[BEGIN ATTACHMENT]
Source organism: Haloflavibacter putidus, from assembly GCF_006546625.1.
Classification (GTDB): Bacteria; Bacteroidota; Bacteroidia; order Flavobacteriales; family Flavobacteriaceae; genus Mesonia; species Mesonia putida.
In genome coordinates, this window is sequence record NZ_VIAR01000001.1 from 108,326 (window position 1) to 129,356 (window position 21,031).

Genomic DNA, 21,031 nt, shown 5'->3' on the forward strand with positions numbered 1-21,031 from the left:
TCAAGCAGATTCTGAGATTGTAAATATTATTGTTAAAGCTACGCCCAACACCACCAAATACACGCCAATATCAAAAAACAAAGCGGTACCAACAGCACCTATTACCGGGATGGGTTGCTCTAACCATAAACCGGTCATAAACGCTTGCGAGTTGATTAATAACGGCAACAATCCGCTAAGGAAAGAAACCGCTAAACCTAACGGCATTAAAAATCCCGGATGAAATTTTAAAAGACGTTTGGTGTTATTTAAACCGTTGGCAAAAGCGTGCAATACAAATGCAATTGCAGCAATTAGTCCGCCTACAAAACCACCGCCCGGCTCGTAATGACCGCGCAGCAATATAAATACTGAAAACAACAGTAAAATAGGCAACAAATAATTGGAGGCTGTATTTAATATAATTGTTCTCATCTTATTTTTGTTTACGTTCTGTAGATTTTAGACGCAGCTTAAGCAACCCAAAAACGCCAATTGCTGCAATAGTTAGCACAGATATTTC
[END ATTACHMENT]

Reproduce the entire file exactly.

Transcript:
Source organism: Haloflavibacter putidus, from assembly GCF_006546625.1.
Classification (GTDB): Bacteria; Bacteroidota; Bacteroidia; order Flavobacteriales; family Flavobacteriaceae; genus Mesonia; species Mesonia putida.
In genome coordinates, this window is sequence record NZ_VIAR01000001.1 from 108,326 (window position 1) to 129,356 (window position 21,031).

Genomic DNA, 21,031 nt, shown 5'->3' on the forward strand with positions numbered 1-21,031 from the left:
TCAAGCAGATTCTGAGATTGTAAATATTATTGTTAAAGCTACGCCCAACACCACCAAATACACGCCAATATCAAAAAACAAAGCGGTACCAACAGCACCTATTACCGGGATGGGTTGCTCTAACCATAAACCGGTCATAAACGCTTGCGAGTTGATTAATAACGGCAACAATCCGCTAAGGAAAGAAACCGCTAAACCTAACGGCATTAAAAATCCCGGATGAAATTTTAAAAGACGTTTGGTGTTATTTAAACCGTTGGCAAAAGCGTGCAATACAAATGCAATTGCAGCAATTAGTCCGCCTACAAAACCACCGCCCGGCTCGTAATGACCGCGCAGCAATATAAATACTGAAAACAACAGTAAAATAGGCAACAAATAATTGGAGGCTGTATTTAATATAATTGTTCTCATCTTATTTTTGTTTACGTTCTGTAGATTTTAGACGCAGCTTAAGCAACCCAAAAACGCCAATTGCTGCAATAGTTAGCACAGATATTTC